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Kareem Abdul-Jabbar wrote an interesting look into his writing process. The biggest note here is that he reads source materials and selects some for his newsletter. Then he does way more research on the topic to provide better context to his thoughts. Then he writes a draft, and continues to think about the idea.
In Issue 085 I highlighted Casey Newton’s lament that note-taking tools didn’t improve his thinking and noted that many of the people I coach struggle with having insights. What everyone I talk to is missing is time to think and make connections. They want to just take a note and then have an insight fall on their heads.1
You need time to think. You need time to work your notes and make connections.
I know highlighting the time that Kareem has doesn’t relate to most other people. I’m not rich. I have 3 kids and a dog that interrupt me. I need to write code a number of days a week so we can all eat.
But I can always find an hour a week to think about things. I can go out on the dog walk with a question in mind and think about it. We can idealize the amount of time someone famous has, but we don’t quite need all the time to get the benefits of thinking.
You don’t have to understand the whole book the first time you read it. In fact hard books will take multiple reads to really get the content out. The biggest issue is that poorly written books with nothing useful to say can mask themselves as “hard” books you just don’t understand yet.
I’ve found this with some very popular content creators that talk about note-taking and thinking. I’ll read their articles 3 or 4 times, watch their videos multiple times, and even pause them to think about what they’re saying. They’re saying nothing.
It seems that people who say nothing use many of the same words as hard thinking people to dupe you into believing that they’re saying something insightful. What they’re really doing is tossing out a word salad at you in hopes you fall for their marketing ploys and purchase more stuff from them.
David Sparks (aka MacSparky) released his Obsidian Field Guide. His courses have been great so if you’re not into my Obsidian course then check his out. It may suit you better.
The founders of Ai companies want you to believe that the tech they’ve invested in is a big bad deal you should be worried about. But, maybe Ai isn’t nearly as big as they want you to believe. Microsoft spent $10 billion dollars on an investment in OpenAI2. A year ago we’d all be dumping Google search and using Ai to get the best relevant information in our searches.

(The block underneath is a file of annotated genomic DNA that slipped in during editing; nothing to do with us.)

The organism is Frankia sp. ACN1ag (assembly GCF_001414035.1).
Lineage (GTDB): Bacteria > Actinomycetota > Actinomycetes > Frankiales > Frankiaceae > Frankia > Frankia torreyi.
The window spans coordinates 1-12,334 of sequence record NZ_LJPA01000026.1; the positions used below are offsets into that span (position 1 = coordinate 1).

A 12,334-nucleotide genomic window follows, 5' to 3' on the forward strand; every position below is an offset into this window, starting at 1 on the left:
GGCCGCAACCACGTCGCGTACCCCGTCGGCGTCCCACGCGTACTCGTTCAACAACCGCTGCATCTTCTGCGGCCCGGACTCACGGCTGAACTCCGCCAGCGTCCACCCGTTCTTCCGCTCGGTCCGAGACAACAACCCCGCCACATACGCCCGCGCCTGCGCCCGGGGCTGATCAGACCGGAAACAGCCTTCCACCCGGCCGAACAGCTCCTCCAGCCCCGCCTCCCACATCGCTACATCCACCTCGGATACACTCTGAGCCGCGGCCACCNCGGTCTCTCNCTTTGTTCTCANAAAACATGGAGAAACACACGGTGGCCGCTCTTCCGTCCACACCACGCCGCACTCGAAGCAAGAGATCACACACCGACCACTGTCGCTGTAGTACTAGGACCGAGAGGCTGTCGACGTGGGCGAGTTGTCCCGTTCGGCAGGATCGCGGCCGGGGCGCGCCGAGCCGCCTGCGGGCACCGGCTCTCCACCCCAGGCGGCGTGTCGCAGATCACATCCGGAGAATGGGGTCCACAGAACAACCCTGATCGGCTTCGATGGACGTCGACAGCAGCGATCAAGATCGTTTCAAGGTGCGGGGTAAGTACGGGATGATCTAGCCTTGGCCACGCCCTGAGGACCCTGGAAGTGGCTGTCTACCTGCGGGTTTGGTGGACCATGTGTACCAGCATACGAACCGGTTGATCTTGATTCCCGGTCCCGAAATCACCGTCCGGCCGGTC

But Ai usage in search is falling and Microsoft’s big bet on Ai search has left Bing in the same spot with 3% of search traffic. This is in the face of terrible results in Google search due to SEO companies pushing out so much crap that you can never find useful content from some person writing about their passion unless you click past 15 pages of cheaply produced list content that has flooded the market.
Ai is like crypto hype. They want you to believe so you spend money on Ai and they can recoup their investment. They need you to go in on the hype of their monkey jpgs (wait NFTs) so they can make money while you end up with little of value.
One question I continually have is if Sam Altman is saying that Ai needs regulation because it’s an existential threat to humans, why is he building it? The regulation he wants is only to build a moat around the field so that his company can stay out front with what it’s building. The regulation is plea is there to make it sound like Ai is far more important than it is, because if it “needs” regulation it must be a big deal.
What he doesn’t want is laws that allow people to sue OpenAi based on the content it produces. He wants to be absolved of the misinformation that ChatGPT spits out, while continuing to reap the financial rewards of having “hot” technology.
The Cost of Opening a Bookstore
One of my recurring dreams is sitting in a bookstore surrounded by…books. I know this is a dream because I don’t really want to stock shelves or have to open and close the store and sit in my store all day waiting for customers. I just want to own a bookstore when it’s easy to own and when I want to walk in and have a bookstore.
On that note, I liked this article about the economics of opening a bookstore. I’m not one of those people that wants to work 14 hours a day. I want to ride bikes in the middle of the day, and have time for my own reading. I’ve got kids to take to sports, and a dog to walk.
Maybe one day when I retire I’ll turn my personal library into an appointment only bookstore. But then I’d have to part with my books.
Last year I read The Diary of a Bookseller which I enjoyed, and also put a damper on my enthusiasm for owning a bookstore as it showed the work it takes to keep it running.
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- There is also a long discussion on Casey’s article on the Mac Power Users forum. ↩
- And OpenAI isn’t open. It was but they took it private and want you to think that it’s an “open” company as part of their marketing campaign into fooling you that they matter. ↩